Yellow Foot

Mountain Kings

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As I entered the woods with my childhood best friend on my 30th birthday backpacking adventure, my attention was fixed on the ground as we followed a languorous river. Lipstick­-red, vomit­-inducing emetic Russulas lined the trailside, and acrid peppery milkies were sprayed about the flat forest floor. Deadly destroying angels were everywhere, menacingly elegant and dangerous. Yet a three-­mile, flat riverside walk into the backcountry did not reveal a single gourmet mushroom, and the soil seemed drier with each step.

Then, the trail turned and we started climbing steeply. Our legs burned and we began to shed layers as the mid-­day sun beat down upon our shoulders. I was no longer looking as intently for mushrooms, my hopes of a hearty harvest shriveling.

The first hedgehog mushroom just presented itself to me, its distinctive pale peach cap leaving no doubt that I would find teeth, rather than pores or gills, below. A first find of the season is always glorious, and a quick scan revealed five more juicy Hydnum repandum within a ten­-foot radius. I pulled a paper bag out of my backpack and harvested a handful of plump hogs.

The hedgehogs were soon followed by my season’s first small lion’s mane (Hericium coralloides), and I began to realize that the cold nights and morning mountain mist had invigorated the mushrooms at the higher elevations. Often I look to low bogs and valleys in search of moisture during drought. But higher does not always mean drier, and it is easy to overlook the cool mushroom havens that can be found if you climb into the clouds.

Trailside porciniI had a smile to my face as I sauntered higher up the mountain, backpack on my shoulders and paper mushroom bag coddled carefully in my hand. Without even trying, I spotted the prettiest porcini (Boletus cf. edulis) I have seen since my Ithaca foraging days. It stood out like an alpine beacon, a quintessential King with massive, blemish-­free stem. The cap was firm and picturesque, and needed no preparation to make a nutty trailside snack. All mushrooms should be cooked as a general rule, but a notable exception is a bug-­free King. How could one improve upon such perfection?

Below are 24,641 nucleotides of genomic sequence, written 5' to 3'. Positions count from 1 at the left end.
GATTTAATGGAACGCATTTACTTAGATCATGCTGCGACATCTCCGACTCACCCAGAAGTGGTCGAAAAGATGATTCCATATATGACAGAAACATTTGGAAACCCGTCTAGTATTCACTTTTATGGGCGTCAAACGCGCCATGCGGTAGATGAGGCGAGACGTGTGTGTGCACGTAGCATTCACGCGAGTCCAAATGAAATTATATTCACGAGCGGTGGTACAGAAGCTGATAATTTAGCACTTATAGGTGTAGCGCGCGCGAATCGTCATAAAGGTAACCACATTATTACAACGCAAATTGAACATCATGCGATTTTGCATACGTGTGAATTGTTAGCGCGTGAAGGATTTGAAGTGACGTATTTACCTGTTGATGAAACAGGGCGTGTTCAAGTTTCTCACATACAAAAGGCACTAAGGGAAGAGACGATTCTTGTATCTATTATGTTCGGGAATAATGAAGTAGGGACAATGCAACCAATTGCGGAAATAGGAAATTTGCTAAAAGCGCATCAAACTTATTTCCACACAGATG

As we marched higher still, the trees becoming stunted and misshapen, I was surprised to see the chunky hedgehogs continue to fruit along the trail, and I picked up another season’s first – yellowfoot chanterelles (Craterellus tubaeformis) – just below treeline. We arrived at camp late, too tired to cook or set up a tent, and promptly fell asleep upon a bed of moss and rosy red Russulas.

The next afternoon, on our hike out of the forest, we cleaned and cooked the wild mushrooms (minus the porcini cap) along with sliced summer sausage. Though we had no oil, butter or salt, the result was outstanding and imbued with an exquisite mountain terroir. I typically don’t mix porcini (nutty, earthy) with chanterelles (fruity, floral) in the same pot, but for this wild backcountry one­-pot wonder, the medley of mountain mushrooms was balanced and delightful.

ForageCast: Week of August 30, 2011

A taste of the recent bounty: yellow feet, lion's mane and smooth chanterelles!

Now is the time to be a mushroom forager. I thought this to myself yesterday as I followed an epic vein of porcinis down a moist wash at the forest’s edge. While Hurricane Irene wrought havoc upon many parts of the Eastern seaboard, in Ithaca all we got was rain. This rain, on top of plentiful August showers, has awakened the legions of fungi in the forest.

With cooler temperatures, we are seeing a whole new set of species begin to emerge. As new species come, those that prefer milder weather go; in fact, this week I have removed the chanterelle from the ForageCast since I am only seeing the occasional rotting specimen. But nature is all too kind – those of us who cannot part with the chanterelle’s singular apricot aroma and delicate floral notes have been provided with a new cluster of chanterelles to pursue.

After almost getting lost following my porcini path, I decided it was time to get back on trail and see if there were any mushrooms waiting for me ahead. At that point I realized my luck with the porcini was no fluke – the forest was littered with mushrooms. It didn’t take me long to find a nice flush of mature smooth chanterelles (featured in last week’s ForageCast), followed by an even nicer crop of yellow foot chanterelles.

There are two types of chanterelle often referred to as “yellow foot” – the orange-capped Craterellus ignicolor (what I found) and the brownish-capped Craterellus tubaeformis. Both have semi-hollow stems, well-developed false gills, and the fruity scent and flavor of their bigger brethren. Newer foragers should stick to the smooth chanterelle, which is safer to ID because of its larger size and distinctive, slightly wrinkled underside.

The safest chanterelle-like mushroom of all to forage is definitely the hedgehog, featured in the ForageCast for the week of August 15. With its orange-yellow cap, toothed belly, and chanterelle-esque aroma, the hedgehog is difficult to mistake for anything else. It comes in two sizes: big (Hydnum repandum) and small (H. umbilicatum). I still have not seen any this fall, but people have reported sightings to The Mushroom Forager.

Even without any hedgehogs, by last night my fridge was stuffed with wild mushrooms. To top it all off, this morning before work I took Judah for a quick hike only to find a downed tree covered in lion’s mane – my first of the season. With so many gourmet mushrooms popping up across the Eastern seaboard, I urge you to seize the day and go for a jaunt into the woods.  Let me know what you find!

Northeastern ForageCast for the week of August 30, 2011!

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